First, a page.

In cybersecurity, threats are constantly evolving as hackers try new tactics and change objectives. For example, just a few years ago, ransomware was the most discussed trend in security, but now it may be going extinct. Ransomware accounts for as little as one-tenth of 1 percent of the attacks that IT security firm Proofpoint says it sees.
People, on the other hand, do not change quickly. They have been the weakest link in the attack chain for as long as there have been cybersecurity threats, and they likely always will be. The fact is, while much is made of technically sophisticated hacks, most threat actors use a combination of cunning and social engineering to steal users’ credentials or get employees to take unwitting actions on hackers’ behalf.
So Jennifer Cheng, Proofpoint’s director of solutions marketing, wonders why organizations continue to focus most of their security efforts on technologies to protect networks from attacks or discovering and patching vulnerabilities, while paying relatively little attention to workers, beyond perhaps the occasional data hygiene training seminar.
Email Needs a Larger Share of Cybersecurity Spending
According to Gartner, 62 percent of IT security spending goes to network technologies, and another 18 percent to the endpoints. Only 8 percent is devoted to email security, even though email is by far every organization’s greatest threat vector. In its 2018 Data Breach Investigations Report, for example, Verizon notes that 93 percent of all breaches are attacks on people, and that 96 percent of those attacks originate via email.
“The threat landscape has largely been defined in recent years by social engineering,” Cheng told attendees of RSA Conference 2019, which is taking place this week in San Francisco. “The nature of the attacks are evolving. Today, attackers overall are looking to attack individuals.”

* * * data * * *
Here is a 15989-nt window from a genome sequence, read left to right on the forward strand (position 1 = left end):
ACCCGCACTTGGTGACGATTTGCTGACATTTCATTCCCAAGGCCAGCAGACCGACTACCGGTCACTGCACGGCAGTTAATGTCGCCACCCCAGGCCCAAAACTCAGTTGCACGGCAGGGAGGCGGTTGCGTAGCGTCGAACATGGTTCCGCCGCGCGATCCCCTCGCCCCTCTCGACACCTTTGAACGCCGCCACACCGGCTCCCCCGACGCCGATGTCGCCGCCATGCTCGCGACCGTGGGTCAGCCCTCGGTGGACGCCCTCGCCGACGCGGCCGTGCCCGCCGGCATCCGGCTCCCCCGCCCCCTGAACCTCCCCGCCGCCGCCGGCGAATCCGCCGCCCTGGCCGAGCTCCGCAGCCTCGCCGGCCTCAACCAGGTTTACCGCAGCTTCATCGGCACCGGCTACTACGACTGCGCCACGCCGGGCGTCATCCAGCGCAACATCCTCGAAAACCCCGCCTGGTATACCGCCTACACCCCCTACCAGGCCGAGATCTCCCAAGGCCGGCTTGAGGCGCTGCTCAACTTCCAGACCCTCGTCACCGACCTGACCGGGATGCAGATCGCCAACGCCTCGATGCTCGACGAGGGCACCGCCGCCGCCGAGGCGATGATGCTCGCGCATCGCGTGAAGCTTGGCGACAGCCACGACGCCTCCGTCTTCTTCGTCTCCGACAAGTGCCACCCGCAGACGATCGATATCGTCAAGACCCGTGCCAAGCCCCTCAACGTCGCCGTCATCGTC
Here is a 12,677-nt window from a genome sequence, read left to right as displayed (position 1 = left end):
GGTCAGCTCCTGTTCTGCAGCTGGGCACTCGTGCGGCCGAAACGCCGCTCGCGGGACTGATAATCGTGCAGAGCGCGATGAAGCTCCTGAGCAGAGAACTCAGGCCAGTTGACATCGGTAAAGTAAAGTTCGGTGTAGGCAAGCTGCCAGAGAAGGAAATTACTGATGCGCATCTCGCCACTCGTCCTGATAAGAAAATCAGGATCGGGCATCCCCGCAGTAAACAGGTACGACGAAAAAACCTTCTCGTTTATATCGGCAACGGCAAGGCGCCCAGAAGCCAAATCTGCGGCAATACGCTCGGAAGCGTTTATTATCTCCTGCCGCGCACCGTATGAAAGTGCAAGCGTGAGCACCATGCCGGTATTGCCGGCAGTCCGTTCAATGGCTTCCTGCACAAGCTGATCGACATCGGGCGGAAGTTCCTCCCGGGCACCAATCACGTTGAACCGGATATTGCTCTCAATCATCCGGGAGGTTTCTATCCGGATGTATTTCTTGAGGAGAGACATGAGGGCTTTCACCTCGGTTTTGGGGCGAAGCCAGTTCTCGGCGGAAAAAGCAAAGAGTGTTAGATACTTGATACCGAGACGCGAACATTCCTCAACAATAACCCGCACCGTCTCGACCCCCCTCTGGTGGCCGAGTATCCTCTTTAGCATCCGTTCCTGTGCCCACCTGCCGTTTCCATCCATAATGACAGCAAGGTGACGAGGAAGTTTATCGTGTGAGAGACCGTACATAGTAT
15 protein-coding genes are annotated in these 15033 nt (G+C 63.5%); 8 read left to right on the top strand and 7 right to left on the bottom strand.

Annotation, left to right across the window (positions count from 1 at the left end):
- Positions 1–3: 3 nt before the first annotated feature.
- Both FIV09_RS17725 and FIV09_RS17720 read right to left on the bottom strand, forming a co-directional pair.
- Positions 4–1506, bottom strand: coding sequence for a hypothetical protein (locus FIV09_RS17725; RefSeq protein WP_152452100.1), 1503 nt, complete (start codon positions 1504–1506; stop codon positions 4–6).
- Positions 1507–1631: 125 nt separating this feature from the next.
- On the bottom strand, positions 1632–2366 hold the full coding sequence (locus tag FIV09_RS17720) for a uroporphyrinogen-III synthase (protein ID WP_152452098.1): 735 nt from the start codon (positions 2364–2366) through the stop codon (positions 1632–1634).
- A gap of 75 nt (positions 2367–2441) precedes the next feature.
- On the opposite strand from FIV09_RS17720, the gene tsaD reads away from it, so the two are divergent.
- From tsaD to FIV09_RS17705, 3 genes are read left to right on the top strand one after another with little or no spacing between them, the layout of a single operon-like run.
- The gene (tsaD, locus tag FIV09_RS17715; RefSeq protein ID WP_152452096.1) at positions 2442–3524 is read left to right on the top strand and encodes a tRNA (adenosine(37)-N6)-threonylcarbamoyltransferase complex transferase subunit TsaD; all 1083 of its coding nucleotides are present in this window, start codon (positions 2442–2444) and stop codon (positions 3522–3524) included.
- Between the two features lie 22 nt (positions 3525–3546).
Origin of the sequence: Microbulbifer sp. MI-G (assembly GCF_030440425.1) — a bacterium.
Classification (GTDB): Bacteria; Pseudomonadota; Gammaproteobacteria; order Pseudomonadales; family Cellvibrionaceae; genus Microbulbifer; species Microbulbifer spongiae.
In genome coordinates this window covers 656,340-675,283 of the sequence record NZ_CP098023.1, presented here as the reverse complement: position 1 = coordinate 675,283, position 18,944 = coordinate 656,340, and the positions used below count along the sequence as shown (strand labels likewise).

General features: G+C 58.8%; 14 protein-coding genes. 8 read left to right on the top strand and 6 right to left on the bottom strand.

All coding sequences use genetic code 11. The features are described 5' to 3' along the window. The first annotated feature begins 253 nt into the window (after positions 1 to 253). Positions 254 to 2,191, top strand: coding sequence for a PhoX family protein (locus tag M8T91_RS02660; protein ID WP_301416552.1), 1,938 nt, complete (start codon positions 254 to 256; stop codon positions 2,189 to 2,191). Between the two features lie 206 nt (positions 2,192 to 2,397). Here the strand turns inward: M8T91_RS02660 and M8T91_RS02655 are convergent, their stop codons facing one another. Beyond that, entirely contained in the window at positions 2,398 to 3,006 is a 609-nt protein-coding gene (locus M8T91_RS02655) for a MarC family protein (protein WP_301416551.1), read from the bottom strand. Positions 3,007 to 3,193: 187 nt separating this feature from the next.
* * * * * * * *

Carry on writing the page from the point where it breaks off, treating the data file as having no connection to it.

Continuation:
As evidence, Cheng shared an email chain, sent from a person calling himself Matthew to a woman named Ariana, who worked for a restaurant. Matthew claimed to be trying arrange a birthday party for his son, but in reality wanted to get Ariana to open an attachment. The attachment was blocked by the organization’s anti-phishing software, but Matthew was persistent, seeking other email addresses, including personal addresses, to send it to.
How to Spot Employees Vulnerable to Phishing
Cheng noted that while hackers will try anyone, there are certain individuals within every organization who are more vulnerable to an attack than others. Identifying these VAPs — or “very attacked people,” as Cheng called them — ought to be a basic element of every organization’s cyberdefense strategy, she argued.
VAPs are defined by three characteristics, Cheng said. First, their behavior tends toward the reckless; more than other employees, they click on malicious content, fail security training, or use risky devices or cloud services. Second, they have access to valuable data because of the nature of their jobs. Third, because of the first two factors, they’re targeted more by sophisticated phishing attacks.
“Most people like to say the executives are the most attacked people in the organization, but we rarely see that,” Cheng said. More often, it’s people in customer service or other public-facing roles that require frequent email exchanges with unknown people.
Organizations can find such people manually — by checking email logs, for example, and by holding regular anti-phishing training — or they can use technology to help pinpoint their own VAPs more efficiently. “If you can identify them early, you can take action to mitigate the threat,” Cheng said.